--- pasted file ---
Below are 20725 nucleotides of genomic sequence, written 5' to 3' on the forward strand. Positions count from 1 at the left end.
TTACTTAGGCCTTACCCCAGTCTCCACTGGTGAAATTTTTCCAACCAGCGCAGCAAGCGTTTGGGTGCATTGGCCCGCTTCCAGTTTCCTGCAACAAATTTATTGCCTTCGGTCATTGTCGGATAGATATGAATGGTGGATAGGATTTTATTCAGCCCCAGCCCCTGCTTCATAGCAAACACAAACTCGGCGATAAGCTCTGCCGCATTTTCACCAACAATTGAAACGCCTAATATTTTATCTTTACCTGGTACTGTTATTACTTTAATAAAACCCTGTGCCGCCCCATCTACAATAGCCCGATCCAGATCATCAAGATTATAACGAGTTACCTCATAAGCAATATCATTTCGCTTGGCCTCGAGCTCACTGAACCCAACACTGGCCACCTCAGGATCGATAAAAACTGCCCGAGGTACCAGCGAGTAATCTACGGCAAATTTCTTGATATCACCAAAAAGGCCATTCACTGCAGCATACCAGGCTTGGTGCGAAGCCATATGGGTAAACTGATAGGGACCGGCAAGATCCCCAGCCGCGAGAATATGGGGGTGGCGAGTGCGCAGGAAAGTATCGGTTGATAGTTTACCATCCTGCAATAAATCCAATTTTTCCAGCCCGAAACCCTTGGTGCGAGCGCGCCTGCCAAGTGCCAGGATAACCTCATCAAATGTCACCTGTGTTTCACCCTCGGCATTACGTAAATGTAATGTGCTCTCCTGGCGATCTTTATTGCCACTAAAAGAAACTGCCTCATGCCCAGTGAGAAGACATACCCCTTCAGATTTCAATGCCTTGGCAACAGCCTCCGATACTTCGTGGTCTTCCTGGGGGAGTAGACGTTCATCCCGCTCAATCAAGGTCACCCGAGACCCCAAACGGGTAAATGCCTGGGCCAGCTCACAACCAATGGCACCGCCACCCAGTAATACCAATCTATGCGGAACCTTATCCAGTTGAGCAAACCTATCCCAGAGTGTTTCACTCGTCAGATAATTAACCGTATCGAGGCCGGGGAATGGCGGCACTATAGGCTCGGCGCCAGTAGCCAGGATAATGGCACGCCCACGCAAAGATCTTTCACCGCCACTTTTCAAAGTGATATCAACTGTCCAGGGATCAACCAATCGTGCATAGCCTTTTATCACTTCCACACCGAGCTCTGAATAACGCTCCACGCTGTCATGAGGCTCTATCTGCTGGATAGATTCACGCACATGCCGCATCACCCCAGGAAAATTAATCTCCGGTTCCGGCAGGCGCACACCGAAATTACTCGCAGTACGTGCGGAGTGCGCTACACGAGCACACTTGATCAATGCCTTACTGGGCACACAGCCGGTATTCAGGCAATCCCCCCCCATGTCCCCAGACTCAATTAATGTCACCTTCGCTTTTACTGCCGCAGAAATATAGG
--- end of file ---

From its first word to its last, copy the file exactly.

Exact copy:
Below are 20725 nucleotides of genomic sequence, written 5' to 3' on the forward strand. Positions count from 1 at the left end.
TTACTTAGGCCTTACCCCAGTCTCCACTGGTGAAATTTTTCCAACCAGCGCAGCAAGCGTTTGGGTGCATTGGCCCGCTTCCAGTTTCCTGCAACAAATTTATTGCCTTCGGTCATTGTCGGATAGATATGAATGGTGGATAGGATTTTATTCAGCCCCAGCCCCTGCTTCATAGCAAACACAAACTCGGCGATAAGCTCTGCCGCATTTTCACCAACAATTGAAACGCCTAATATTTTATCTTTACCTGGTACTGTTATTACTTTAATAAAACCCTGTGCCGCCCCATCTACAATAGCCCGATCCAGATCATCAAGATTATAACGAGTTACCTCATAAGCAATATCATTTCGCTTGGCCTCGAGCTCACTGAACCCAACACTGGCCACCTCAGGATCGATAAAAACTGCCCGAGGTACCAGCGAGTAATCTACGGCAAATTTCTTGATATCACCAAAAAGGCCATTCACTGCAGCATACCAGGCTTGGTGCGAAGCCATATGGGTAAACTGATAGGGACCGGCAAGATCCCCAGCCGCGAGAATATGGGGGTGGCGAGTGCGCAGGAAAGTATCGGTTGATAGTTTACCATCCTGCAATAAATCCAATTTTTCCAGCCCGAAACCCTTGGTGCGAGCGCGCCTGCCAAGTGCCAGGATAACCTCATCAAATGTCACCTGTGTTTCACCCTCGGCATTACGTAAATGTAATGTGCTCTCCTGGCGATCTTTATTGCCACTAAAAGAAACTGCCTCATGCCCAGTGAGAAGACATACCCCTTCAGATTTCAATGCCTTGGCAACAGCCTCCGATACTTCGTGGTCTTCCTGGGGGAGTAGACGTTCATCCCGCTCAATCAAGGTCACCCGAGACCCCAAACGGGTAAATGCCTGGGCCAGCTCACAACCAATGGCACCGCCACCCAGTAATACCAATCTATGCGGAACCTTATCCAGTTGAGCAAACCTATCCCAGAGTGTTTCACTCGTCAGATAATTAACCGTATCGAGGCCGGGGAATGGCGGCACTATAGGCTCGGCGCCAGTAGCCAGGATAATGGCACGCCCACGCAAAGATCTTTCACCGCCACTTTTCAAAGTGATATCAACTGTCCAGGGATCAACCAATCGTGCATAGCCTTTTATCACTTCCACACCGAGCTCTGAATAACGCTCCACGCTGTCATGAGGCTCTATCTGCTGGATAGATTCACGCACATGCCGCATCACCCCAGGAAAATTAATCTCCGGTTCCGGCAGGCGCACACCGAAATTACTCGCAGTACGTGCGGAGTGCGCTACACGAGCACACTTGATCAATGCCTTACTGGGCACACAGCCGGTATTCAGGCAATCCCCCCCCATGTCCCCAGACTCAATTAATGTCACCTTCGCTTTTACTGCCGCAGAAATATAGG